Let’s “spruce” things up

Hello botanists! I hope you all thought my tree pun was oak-ay. I tried looking up some tree puns but apparently they’re not very “poplar”. Alright alright, enough with the puns. Let’s talk about trees! When is the last time you really saw a tree. I don’t mean just passing by a tree on your way to class or work, I mean really saw a tree for who it really is. Until this past weekend, I cannot tell you when the last time was that I saw a tree and really recognized it for both its beauty and purpose (embarrassing, right?). In the article, Cure Yourself of Tree Blindness, Gabriel Popkin talks about just that. Popkin mentions that many of his students are highly educated, successful people, and yet they know next to nothing about trees.

I’ll admit it, I was tree blind. Phew, that feels good to get off my chest. In an effort to cure myself from this, I took a 5.5 mile stroll alongside some fellow botanists in search of trees that we could identify and appreciate. In his article, Popkin describes trees as “strangers” to most people. In an effort to make my new tree friends feel less like strangers, I have decided to give them names. Hopefully this makes your reading experience more enjoyable, and also helps you feel more familiar with the trees I am about to introduce to you! Alright, enough blabbing, let’s get into some trees!

Eastern Redbud

Let’s start out with the beautiful Priscilla. Priscilla goes by many names, including Eastern Redbud, Judas Tree, and, when she is feeling fancy, Cercis canadensis. Priscilla has leaves that are alternate in arrangement and simple (though she is anything but), and check out those cool heart shaped leaves! Priscilla was found in the woodlot here on campus, near the south oval, in a foresty habitat. According to the book Trees of the Eastern and Central United States and Canada by William M. Harlow, legend says Judas hung himself on a Redbud tree, causing the leaves to turn from white to red in shame. Priscilla denies this tale, but the pictures prove otherwise.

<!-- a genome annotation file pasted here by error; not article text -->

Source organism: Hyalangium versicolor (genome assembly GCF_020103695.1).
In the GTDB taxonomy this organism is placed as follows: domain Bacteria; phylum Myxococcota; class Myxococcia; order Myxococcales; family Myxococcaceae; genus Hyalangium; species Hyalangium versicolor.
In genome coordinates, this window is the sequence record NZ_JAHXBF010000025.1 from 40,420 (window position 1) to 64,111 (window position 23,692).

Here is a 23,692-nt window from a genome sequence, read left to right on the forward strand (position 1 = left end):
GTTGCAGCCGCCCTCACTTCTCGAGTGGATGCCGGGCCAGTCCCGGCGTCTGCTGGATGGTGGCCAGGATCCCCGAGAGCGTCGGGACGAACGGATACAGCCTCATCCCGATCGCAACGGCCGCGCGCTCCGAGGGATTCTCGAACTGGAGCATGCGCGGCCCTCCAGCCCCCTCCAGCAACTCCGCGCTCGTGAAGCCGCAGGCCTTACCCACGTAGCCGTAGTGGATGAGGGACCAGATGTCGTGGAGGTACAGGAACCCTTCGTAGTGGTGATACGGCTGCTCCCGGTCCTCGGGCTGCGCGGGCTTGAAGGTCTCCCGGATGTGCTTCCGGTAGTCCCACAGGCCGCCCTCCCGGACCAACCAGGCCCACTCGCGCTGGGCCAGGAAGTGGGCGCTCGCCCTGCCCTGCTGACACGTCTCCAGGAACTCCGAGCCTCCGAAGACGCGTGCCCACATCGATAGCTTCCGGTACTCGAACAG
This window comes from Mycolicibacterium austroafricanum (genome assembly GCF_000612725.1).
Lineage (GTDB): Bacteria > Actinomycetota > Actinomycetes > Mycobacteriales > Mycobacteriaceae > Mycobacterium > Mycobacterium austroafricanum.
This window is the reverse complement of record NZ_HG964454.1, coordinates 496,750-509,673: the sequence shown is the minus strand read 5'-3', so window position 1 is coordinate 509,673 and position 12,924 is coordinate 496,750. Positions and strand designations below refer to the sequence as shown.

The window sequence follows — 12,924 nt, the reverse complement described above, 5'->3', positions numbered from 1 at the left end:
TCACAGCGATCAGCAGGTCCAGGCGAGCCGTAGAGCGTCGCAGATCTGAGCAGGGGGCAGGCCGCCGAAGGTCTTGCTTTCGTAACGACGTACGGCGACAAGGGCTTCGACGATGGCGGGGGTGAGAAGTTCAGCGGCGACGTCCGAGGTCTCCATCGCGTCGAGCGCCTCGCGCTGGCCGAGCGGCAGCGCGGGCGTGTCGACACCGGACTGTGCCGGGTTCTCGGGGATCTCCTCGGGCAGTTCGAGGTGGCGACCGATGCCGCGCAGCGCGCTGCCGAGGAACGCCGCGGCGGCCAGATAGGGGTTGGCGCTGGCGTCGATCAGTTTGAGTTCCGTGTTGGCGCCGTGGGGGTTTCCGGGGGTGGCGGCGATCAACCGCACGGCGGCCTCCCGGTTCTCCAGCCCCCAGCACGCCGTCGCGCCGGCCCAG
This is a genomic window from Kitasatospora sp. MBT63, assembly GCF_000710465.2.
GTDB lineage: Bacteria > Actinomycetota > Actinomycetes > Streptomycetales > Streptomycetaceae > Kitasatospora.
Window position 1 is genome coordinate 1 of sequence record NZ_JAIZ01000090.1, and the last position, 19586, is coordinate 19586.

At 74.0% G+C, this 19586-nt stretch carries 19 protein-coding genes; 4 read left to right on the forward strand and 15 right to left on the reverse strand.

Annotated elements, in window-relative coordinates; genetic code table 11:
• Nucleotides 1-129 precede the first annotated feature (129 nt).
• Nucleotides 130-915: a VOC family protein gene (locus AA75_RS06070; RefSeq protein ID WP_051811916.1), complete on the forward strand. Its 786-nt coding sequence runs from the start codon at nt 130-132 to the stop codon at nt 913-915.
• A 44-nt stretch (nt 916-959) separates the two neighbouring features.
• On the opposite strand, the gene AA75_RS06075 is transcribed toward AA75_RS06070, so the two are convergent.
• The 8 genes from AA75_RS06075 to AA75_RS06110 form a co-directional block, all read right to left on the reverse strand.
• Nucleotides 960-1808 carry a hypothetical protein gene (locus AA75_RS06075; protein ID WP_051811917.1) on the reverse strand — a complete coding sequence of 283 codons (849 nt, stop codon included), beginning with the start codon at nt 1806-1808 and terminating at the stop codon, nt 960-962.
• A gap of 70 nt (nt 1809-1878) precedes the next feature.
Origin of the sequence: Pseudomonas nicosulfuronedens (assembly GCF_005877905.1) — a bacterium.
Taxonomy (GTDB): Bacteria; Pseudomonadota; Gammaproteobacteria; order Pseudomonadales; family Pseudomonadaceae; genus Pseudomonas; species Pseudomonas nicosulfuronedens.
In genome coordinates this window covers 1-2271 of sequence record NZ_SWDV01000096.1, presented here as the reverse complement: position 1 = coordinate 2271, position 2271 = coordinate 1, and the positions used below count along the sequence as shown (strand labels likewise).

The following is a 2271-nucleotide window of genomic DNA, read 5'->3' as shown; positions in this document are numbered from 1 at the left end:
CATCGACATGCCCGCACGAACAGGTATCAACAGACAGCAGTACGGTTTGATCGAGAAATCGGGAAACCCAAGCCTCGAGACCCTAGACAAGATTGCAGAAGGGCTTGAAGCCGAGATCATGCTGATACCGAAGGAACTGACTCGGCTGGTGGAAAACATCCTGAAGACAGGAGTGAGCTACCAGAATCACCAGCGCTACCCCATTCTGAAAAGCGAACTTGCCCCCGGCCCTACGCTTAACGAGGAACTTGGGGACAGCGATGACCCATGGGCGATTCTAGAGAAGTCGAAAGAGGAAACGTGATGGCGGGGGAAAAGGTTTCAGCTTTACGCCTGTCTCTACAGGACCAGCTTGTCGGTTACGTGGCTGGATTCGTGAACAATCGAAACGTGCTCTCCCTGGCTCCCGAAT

The next tree I would like to introduce to you is Gladys, the Pawpaw tree (Asimina triloba).  Gladys was found near Priscilla, the Redbud, and (similarly to Priscilla) has alternate leaf arrangement and simple leaves. As you can see in the first picture, Gladys happens to be bearing fruit this time of year! I tried to taste one, but unfortunately it was not yet ripe. According to this article, the Pawpaw tree produces the largest edible fruit that is native to North America, which I find quite impressive. I am hoping that in these next coming weeks I will be able to find a ripe Pawpaw fruit and experience the deliciousness that I have read about!

Tree of Heaven

One of my most exciting finds was this beautiful Tree of Heaven (Ainlanthus altissima), who I have affectionately named Bart. Bart has an alternate leaf arrangement and pinnate leaves. As you can see in the first picture, the leaf margin is entire except for two little teeth near where the leaf meets its stem, which is one of characteristics that made identification much easier. Unlike Priscilla and Gladys, Bart was found on the Olentangy Trail very close to the river. According to this article, Trees of Heaven are very hard to get rid of once they are planted, due to their rapid growth and absence of disease or insect problems. Because of this, many people deem Trees of Heaven a problem, or even invasive. Poor Bart 🙁


Allow me to introduce you to one of my other exciting finds, Darius the Tuliptree (Liriodendron tulipifera). Darius has an alternate leaf arrangement and simple leaves, and was found near Bart. Some of Bart’s key identifying factors were his large, four-lobed leaves and his fruiting cone which can be seen in the third picture. Tuliptrees can grow to be very large. In fact, they are the tallest of eastern hardwoods. Darius was not very big, so he must be pretty young. The wood of Tuliptrees is used to manufacture furniture parts, plywood panels, paper, and more according to Britannica.